Stock prices are level on the whole and are basically moving in the range of 11,000-12,000 yen.

In the foreign exchange market, the yen appreciated reflecting the overall downtrend in U.S. dollars due mainly to weak U.S. stock prices.

With regard to corporate finance, private banks are becoming more cautious in extending loans to firms with high credit risks while they continue to be more active in extending loans to blue-chip companies. The lending attitudes of financial institutions as perceived by firms are becoming more severe. In corporate bonds and CP markets, the issuing environment for firms with low credit ratings continues to be severe on the whole, but the environment for firms with high credit ratings is improving recently.

Credit demand in the private sector continues to follow a downtrend mainly because firms are decreasing their business fixed investment while continuously reducing their debts.

Amid these developments, private banks' lending continues to decline by about 2-3 percent on a year-on-year basis. The year-on-year growth rate of the amount outstanding of corporate bonds issued is decreasing somewhat. The year-on-year growth rate of the amount outstanding of CP issued continues to decline, although the amount is still well above the previous year's level.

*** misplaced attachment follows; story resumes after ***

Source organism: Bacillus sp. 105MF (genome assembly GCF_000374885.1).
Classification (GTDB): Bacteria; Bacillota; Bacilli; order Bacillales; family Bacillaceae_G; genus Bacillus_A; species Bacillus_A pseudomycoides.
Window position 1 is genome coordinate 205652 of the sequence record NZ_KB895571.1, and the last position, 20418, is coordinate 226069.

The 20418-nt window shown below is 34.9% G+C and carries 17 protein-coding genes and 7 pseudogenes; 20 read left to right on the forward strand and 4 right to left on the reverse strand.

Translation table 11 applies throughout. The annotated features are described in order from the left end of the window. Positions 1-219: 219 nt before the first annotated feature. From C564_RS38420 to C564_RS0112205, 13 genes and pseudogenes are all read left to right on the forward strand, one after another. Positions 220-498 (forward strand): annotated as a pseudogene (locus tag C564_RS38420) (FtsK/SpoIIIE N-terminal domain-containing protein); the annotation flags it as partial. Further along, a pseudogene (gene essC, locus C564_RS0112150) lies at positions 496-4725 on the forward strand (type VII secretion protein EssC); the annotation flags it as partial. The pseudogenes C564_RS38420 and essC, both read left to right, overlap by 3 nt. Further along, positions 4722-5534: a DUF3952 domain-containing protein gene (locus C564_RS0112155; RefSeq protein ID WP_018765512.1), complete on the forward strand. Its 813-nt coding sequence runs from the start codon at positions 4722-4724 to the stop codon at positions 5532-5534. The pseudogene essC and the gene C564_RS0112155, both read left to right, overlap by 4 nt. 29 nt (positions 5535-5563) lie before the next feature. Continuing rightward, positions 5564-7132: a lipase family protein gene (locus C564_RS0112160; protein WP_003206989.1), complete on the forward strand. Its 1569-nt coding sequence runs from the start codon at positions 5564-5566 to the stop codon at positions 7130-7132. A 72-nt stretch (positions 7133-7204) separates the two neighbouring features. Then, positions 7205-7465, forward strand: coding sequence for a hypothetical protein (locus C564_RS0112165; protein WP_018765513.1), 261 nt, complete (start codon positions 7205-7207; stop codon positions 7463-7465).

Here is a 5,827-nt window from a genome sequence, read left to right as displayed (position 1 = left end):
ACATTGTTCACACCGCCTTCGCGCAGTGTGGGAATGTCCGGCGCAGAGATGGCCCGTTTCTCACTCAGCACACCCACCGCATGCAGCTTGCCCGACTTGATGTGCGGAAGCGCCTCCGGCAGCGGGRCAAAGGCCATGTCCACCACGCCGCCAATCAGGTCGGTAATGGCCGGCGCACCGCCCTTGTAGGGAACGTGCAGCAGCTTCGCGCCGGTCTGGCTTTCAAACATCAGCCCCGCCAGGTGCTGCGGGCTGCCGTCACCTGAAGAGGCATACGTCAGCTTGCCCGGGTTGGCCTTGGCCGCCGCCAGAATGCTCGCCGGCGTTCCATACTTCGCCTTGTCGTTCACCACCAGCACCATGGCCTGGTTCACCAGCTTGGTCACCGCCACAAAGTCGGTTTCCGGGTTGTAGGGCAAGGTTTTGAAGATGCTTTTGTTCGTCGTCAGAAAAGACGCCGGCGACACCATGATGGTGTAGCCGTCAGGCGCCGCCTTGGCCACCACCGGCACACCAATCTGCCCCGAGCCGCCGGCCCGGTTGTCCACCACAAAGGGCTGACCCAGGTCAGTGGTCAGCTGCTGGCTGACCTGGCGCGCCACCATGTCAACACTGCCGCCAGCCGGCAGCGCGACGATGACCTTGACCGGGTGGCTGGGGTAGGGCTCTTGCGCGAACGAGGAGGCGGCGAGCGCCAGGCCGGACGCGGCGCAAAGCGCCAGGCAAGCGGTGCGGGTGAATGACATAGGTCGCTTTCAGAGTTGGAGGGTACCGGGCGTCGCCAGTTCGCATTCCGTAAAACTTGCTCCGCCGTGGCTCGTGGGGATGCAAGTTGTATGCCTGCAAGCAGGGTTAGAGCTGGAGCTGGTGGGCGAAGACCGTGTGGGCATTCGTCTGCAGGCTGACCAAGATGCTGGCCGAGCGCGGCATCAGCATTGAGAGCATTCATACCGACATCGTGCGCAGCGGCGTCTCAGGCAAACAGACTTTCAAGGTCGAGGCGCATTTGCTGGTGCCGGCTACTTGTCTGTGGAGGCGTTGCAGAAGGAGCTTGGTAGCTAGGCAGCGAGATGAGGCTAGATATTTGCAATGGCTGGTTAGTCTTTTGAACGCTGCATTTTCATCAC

The year-on-year growth rate of the monetary base in April increased further due partly to the continued high liquidity demand even after entering the new fiscal year, reflecting a system failure of a major bank group. The year-on-year growth rate of the money stock (M2 + CDs) remained around 3.5-4.0 percent.

Funding costs for firms continue to be at extremely low levels on the whole.

Overall, the recent financial environment remains extremely easy on the whole in terms of money market conditions. The deterioration in the financial position of firms is coming to a halt. However, the stance of investors toward firms with high credit risks remains severe and the lending attitudes of private banks are becoming more cautious. Hence, the developments in the behavior of financial institutions and corporate financing continue to require close monitoring.